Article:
|Walter Gilbert Dinsdale|
|Member of Parliament|
|Preceded by||James Matthews|
|Succeeded by||riding dissolved|
|Preceded by||first member|
|Succeeded by||Lee Clark|
|Born||April 3, 1916|
|Political party||Progressive Conservative|
Walter Gilbert Dinsdale, PC, DFC (April 3, 1916 - November 20, 1982) was a Canadian politician, known for his works with people with disabilities, who served as a Progressive Conservative Member of Parliament from 1951 until his death.
Born in Brandon, Manitoba, to Minnie (née Lang) and George Dinsdale, he graduated from Brandon College and received a Bachelor of Arts degree in 1937 from McMaster University. He received a Master of Arts degree from the University of Toronto in 1951.
Prior to entering politics, Dinsdale was a social worker with the Salvation Army, and from 1946 to 1951 served as the director of adult education and assistant professor of social services at Brandon College.
Dinsdale enlisted in the Royal Canadian Air Force on 21 November 1941, to fight in the Second World War. He trained at CFB Borden in Belleville and at No. 2 Service Flying Training School in Ottawa, graduating in 1942. He arrived in Europe on 29 December 1942 and ended his military career in 1945 at the end of the Second World War.
He was awarded the Distinguished Flying Cross during World War II for his service as a de Havilland Mosquito night-fighter pilot with the Royal Canadian Air Force, having destroyed four enemy aircraft, including the first Mistel composite "piggyback" aircraft. He also downed V-1 flying bombs, using the wing-tip of the de Havilland Mosquito to knock them off-course.
Dinsdale was originally hesitant about running in the by-election, and was fired by Brandon College soon after his nomination. Dinsdale won 56,9% of the vote in that by-election.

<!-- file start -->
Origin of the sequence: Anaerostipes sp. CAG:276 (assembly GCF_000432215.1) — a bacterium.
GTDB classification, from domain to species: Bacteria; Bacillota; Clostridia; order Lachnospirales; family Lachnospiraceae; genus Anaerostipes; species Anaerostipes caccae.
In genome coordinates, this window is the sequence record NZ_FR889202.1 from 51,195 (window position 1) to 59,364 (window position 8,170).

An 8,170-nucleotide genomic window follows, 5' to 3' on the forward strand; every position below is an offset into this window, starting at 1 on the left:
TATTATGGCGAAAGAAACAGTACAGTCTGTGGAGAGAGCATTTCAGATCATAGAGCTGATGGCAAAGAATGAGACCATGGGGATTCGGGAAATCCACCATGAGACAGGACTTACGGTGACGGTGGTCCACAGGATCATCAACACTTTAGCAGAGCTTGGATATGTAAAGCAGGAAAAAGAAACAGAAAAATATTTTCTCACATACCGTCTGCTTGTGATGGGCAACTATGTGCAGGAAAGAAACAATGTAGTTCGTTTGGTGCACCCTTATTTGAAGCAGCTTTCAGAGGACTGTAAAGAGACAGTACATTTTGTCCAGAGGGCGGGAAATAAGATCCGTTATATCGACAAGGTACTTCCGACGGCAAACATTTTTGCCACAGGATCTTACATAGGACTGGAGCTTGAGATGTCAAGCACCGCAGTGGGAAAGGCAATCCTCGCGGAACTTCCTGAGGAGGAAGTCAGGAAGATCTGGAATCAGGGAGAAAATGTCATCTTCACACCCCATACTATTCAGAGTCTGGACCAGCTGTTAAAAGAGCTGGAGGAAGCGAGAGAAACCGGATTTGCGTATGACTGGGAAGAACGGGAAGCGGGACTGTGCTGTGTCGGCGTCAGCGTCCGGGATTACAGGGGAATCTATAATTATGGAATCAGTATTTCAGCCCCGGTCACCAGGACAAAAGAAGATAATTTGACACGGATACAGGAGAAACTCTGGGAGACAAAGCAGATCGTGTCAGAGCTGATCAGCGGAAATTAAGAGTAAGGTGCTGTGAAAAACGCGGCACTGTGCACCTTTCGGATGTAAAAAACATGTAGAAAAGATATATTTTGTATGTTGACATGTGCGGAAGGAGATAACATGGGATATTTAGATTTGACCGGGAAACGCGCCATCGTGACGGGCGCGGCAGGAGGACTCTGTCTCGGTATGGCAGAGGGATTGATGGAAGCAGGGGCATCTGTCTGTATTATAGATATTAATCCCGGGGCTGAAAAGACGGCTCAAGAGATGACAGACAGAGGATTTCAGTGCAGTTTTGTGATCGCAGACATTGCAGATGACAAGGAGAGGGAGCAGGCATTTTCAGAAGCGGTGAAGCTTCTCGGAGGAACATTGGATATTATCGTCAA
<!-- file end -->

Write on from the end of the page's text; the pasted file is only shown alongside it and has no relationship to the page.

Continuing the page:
During his tenure in the Canadian House of Commons, he represented the electoral riding of Brandon for one year in 1951 until it was merged with the electoral riding of Souris, and represented the merged riding of Brandon—Souris from 1952 until his death in 1982, winning 11 consecutive election victories. At the time of his death he was the Dean of the House - the longest-serving Member of Parliament.
During his period as MP, he was the parliamentary assistant to the Minister of Veterans Affairs in 1957, and parliamentary secretary to the same minister in 1960. He then joined the Cabinet of John Diefenbaker as Minister of Northern Affairs and National Resources from 1960 to 1963. He was also acting Minister of Mines and Technical Surveys for a few months in 1961.
In 1963, while serving as Minister of Northern Affairs and National Resources he chaired the "Resources for Tomorrow" conference, which led to the establishment of a Department of the Environment. Dinsdale worked tirelessly for many causes, including First Nations, international human rights, immigrant Canadians and most notably disabled persons. He was vice-chair of the Special Committee on the Disabled, whose work led to many improvements in services for disabled Canadians, and worked with many international governments and organizations to improve the lives of the disabled everywhere, and in 1981 was Canada's delegate to the United Nations for the International Year of Disabled Persons.
The Walter Dinsdale Award, which recognizes outstanding achievement in developing technologies that improve the lives of the disabled, is named in his honour.
Dinsdale was awarded a Doctor of Laws degree by Brandon University and a Doctor of Humanities degree from Richmond College in Toronto for his works with disabled people.
He died from kidney failure in 1982, after suffering a stroke about two months before his death. He is buried in Brandon. Following his death, he was eulogized in the House of Commons, following which the house was adjourned for the day in tribute.
Note: This list is incomplete.
|Canadian federal election, 1979: Brandon—Souris|
|Progressive Conservative||Walter Dinsdale||19,108||52.67|
|New Democratic||David Serle||8,949||24.67|
|Social Credit||John W. Gross||302||0.83|
|Total valid votes||36,277||100.00|
|Rejected, unmarked and declined ballots||75|
|Electors on the lists||48,808|
- "Memorable Manitobans: Walter Gilbert Dinsdale (1916-1982)". Manitoba Historical Society, March 3, 2012.
- "Colleagues mourn dean of Commons". The Globe and Mail, November 23, 1982.
- "Rolf Dinsdale to stand for Liberals in Manitoba byelection". CTV News, October 10, 2013.